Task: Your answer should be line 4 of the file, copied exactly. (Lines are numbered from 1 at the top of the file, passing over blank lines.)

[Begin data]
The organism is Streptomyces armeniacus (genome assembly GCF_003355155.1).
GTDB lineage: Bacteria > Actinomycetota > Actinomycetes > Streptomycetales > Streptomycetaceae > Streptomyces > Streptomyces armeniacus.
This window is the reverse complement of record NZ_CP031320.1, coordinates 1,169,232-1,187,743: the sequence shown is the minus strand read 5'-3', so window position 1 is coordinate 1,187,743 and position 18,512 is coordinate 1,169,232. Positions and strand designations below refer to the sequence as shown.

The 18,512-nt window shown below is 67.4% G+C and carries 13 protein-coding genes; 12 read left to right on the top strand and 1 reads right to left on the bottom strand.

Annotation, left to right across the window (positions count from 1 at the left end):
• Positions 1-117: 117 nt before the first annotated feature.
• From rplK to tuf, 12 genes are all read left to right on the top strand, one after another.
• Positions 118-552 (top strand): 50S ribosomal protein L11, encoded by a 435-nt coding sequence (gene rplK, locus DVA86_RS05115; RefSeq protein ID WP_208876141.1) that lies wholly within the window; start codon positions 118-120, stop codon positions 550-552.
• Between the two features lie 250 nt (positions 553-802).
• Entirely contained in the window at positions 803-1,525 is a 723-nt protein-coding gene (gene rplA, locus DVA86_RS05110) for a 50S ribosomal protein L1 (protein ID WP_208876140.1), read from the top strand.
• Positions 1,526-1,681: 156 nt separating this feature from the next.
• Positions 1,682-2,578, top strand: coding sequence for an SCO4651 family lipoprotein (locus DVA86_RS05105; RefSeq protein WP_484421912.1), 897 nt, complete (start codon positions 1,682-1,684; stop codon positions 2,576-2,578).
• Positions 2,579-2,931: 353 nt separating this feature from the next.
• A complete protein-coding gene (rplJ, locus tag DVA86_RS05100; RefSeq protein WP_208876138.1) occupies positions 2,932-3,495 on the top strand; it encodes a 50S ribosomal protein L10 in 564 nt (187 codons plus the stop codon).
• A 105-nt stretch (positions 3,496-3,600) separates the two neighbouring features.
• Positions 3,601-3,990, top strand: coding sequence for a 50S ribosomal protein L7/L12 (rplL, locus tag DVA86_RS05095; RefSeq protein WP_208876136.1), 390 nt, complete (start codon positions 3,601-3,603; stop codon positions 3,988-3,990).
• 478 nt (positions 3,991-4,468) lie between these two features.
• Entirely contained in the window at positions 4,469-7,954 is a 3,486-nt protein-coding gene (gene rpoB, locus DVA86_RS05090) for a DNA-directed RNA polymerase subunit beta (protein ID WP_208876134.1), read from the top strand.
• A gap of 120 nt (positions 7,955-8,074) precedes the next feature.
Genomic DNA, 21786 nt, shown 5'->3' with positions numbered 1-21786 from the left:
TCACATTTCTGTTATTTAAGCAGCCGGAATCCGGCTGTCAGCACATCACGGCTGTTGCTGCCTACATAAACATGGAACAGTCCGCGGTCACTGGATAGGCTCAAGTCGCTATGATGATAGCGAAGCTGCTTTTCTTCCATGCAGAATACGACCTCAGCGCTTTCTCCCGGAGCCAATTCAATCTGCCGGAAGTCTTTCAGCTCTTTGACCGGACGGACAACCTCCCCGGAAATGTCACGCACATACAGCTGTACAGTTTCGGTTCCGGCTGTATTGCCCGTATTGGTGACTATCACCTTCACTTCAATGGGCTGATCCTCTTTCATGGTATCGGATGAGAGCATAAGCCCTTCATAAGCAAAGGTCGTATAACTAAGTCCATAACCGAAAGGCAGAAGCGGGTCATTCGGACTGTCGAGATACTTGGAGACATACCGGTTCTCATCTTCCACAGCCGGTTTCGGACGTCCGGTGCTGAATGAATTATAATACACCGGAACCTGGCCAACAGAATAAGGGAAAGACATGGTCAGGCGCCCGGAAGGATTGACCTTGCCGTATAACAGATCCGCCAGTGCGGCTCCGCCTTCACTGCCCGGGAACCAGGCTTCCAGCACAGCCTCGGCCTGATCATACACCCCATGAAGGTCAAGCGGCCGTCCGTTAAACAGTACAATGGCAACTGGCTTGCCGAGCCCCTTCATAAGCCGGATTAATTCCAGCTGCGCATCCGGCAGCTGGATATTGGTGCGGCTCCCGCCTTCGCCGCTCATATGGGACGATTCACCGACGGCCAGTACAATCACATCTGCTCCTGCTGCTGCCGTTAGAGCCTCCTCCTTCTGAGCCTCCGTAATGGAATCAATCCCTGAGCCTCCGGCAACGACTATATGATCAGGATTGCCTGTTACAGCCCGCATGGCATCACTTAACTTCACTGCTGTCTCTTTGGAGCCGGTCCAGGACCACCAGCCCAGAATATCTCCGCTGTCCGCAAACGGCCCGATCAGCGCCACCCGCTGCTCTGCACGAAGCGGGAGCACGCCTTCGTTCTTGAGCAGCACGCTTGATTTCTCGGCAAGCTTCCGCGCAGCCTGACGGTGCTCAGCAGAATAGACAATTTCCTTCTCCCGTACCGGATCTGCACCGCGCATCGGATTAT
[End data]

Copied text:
The 18,512-nt window shown below is 67.4% G+C and carries 13 protein-coding genes; 12 read left to right on the top strand and 1 reads right to left on the bottom strand.